Epistemic injustice in healthcare encounters: evidence from chronic fatigue syndrome

Journal of Medical Ethics 43 (8):549-557 (2017)
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Abstract

Chronic fatigue syndrome or myalgic encephalomyelitis remains a controversial illness category. This paper surveys the state of knowledge and attitudes about this illness and proposes that epistemic concerns about the testimonial credibility of patients can be articulated using Miranda Fricker’s concept of epistemic injustice. While there is consensus within mainstream medical guidelines that there is no known cause of CFS/ME, there is continued debate about how best to conceive of CFS/ME, including disagreement about how to interpret clinical studies of treatments. Against this background, robust qualitative and quantitative research from a range of countries has found that many doctors display uncertainty about whether CFS/ME is real, which may result in delays in diagnosis and treatment for patients. Strikingly, qualitative research evinces that patients with CFS/ME often experience suspicion by health professionals, and many patients vocally oppose the effectiveness, and the conceptualization, of their illness as psychologically treatable. We address the intersection of these issues and healthcare ethics, and claim that this state of affairs can be explained as a case of epistemic injustice. We find evidence that healthcare consultations are fora where patients with CFS/ME may be particularly vulnerable to epistemic injustice. We argue that the marginalization of many patients is a professional failure that may lead to further ethical and practical consequences both for progressive research into CFS/ME, and for ethical care and delivery of current treatments among individuals suffering from this debilitating illness.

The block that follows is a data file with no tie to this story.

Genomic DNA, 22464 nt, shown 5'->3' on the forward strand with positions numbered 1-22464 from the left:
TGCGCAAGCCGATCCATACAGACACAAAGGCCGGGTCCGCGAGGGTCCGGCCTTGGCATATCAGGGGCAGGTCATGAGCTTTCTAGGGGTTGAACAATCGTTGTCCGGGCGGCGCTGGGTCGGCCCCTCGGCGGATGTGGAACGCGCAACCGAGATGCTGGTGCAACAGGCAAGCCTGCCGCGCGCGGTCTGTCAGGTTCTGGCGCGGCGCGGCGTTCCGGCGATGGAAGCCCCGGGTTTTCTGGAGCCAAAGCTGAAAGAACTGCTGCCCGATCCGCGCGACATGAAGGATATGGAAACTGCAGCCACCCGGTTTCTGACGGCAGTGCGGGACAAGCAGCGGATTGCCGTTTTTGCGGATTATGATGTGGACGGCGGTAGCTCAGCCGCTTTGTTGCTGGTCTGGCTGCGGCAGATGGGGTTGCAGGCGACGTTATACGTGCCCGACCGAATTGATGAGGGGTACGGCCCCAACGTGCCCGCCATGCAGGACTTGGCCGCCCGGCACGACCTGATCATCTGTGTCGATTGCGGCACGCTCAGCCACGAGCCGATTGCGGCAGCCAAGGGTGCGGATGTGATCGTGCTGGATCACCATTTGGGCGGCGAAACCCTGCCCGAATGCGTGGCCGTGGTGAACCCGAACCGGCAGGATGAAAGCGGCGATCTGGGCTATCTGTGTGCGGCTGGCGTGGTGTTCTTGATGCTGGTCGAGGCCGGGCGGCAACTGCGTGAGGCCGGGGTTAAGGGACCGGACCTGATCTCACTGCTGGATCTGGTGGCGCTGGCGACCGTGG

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Havi Carel
University of Bristol

References found in this work

Epistemic Injustice and Illness.Ian James Kidd & Havi Carel - 2016 - Journal of Applied Philosophy 34 (2):172-190.
Epistemic Injustice in Healthcare: A Philosophical Analysis.Ian James Kidd & Havi Carel - 2014 - Medicine, Health Care and Philosophy 17 (4):529-540.
Medicalization and epistemic injustice.Alistair Wardrope - 2015 - Medicine, Health Care and Philosophy 18 (3):341-352.
Illness, phenomenology, and philosophical method.Havi Hannah Carel - 2013 - Theoretical Medicine and Bioethics 34 (4):345-357.

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